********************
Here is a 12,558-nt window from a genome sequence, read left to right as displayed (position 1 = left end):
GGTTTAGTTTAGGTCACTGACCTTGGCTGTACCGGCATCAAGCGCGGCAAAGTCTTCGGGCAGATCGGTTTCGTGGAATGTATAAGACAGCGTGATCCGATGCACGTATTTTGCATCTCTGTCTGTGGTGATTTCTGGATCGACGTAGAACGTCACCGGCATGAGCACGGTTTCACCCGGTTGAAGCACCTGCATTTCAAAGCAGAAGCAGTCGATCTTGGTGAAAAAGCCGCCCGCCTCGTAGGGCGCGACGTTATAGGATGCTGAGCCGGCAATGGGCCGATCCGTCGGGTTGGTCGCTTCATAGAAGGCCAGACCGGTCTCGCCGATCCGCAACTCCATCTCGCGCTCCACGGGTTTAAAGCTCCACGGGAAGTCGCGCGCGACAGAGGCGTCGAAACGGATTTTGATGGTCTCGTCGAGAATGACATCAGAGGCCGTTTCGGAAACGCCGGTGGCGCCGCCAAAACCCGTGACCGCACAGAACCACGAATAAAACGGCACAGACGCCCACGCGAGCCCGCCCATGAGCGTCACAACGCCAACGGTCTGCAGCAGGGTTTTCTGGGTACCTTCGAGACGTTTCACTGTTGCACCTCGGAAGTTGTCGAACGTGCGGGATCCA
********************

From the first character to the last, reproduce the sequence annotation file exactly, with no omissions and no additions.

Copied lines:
Here is a 12,558-nt window from a genome sequence, read left to right as displayed (position 1 = left end):
GGTTTAGTTTAGGTCACTGACCTTGGCTGTACCGGCATCAAGCGCGGCAAAGTCTTCGGGCAGATCGGTTTCGTGGAATGTATAAGACAGCGTGATCCGATGCACGTATTTTGCATCTCTGTCTGTGGTGATTTCTGGATCGACGTAGAACGTCACCGGCATGAGCACGGTTTCACCCGGTTGAAGCACCTGCATTTCAAAGCAGAAGCAGTCGATCTTGGTGAAAAAGCCGCCCGCCTCGTAGGGCGCGACGTTATAGGATGCTGAGCCGGCAATGGGCCGATCCGTCGGGTTGGTCGCTTCATAGAAGGCCAGACCGGTCTCGCCGATCCGCAACTCCATCTCGCGCTCCACGGGTTTAAAGCTCCACGGGAAGTCGCGCGCGACAGAGGCGTCGAAACGGATTTTGATGGTCTCGTCGAGAATGACATCAGAGGCCGTTTCGGAAACGCCGGTGGCGCCGCCAAAACCCGTGACCGCACAGAACCACGAATAAAACGGCACAGACGCCCACGCGAGCCCGCCCATGAGCGTCACAACGCCAACGGTCTGCAGCAGGGTTTTCTGGGTACCTTCGAGACGTTTCACTGTTGCACCTCGGAAGTTGTCGAACGTGCGGGATCCA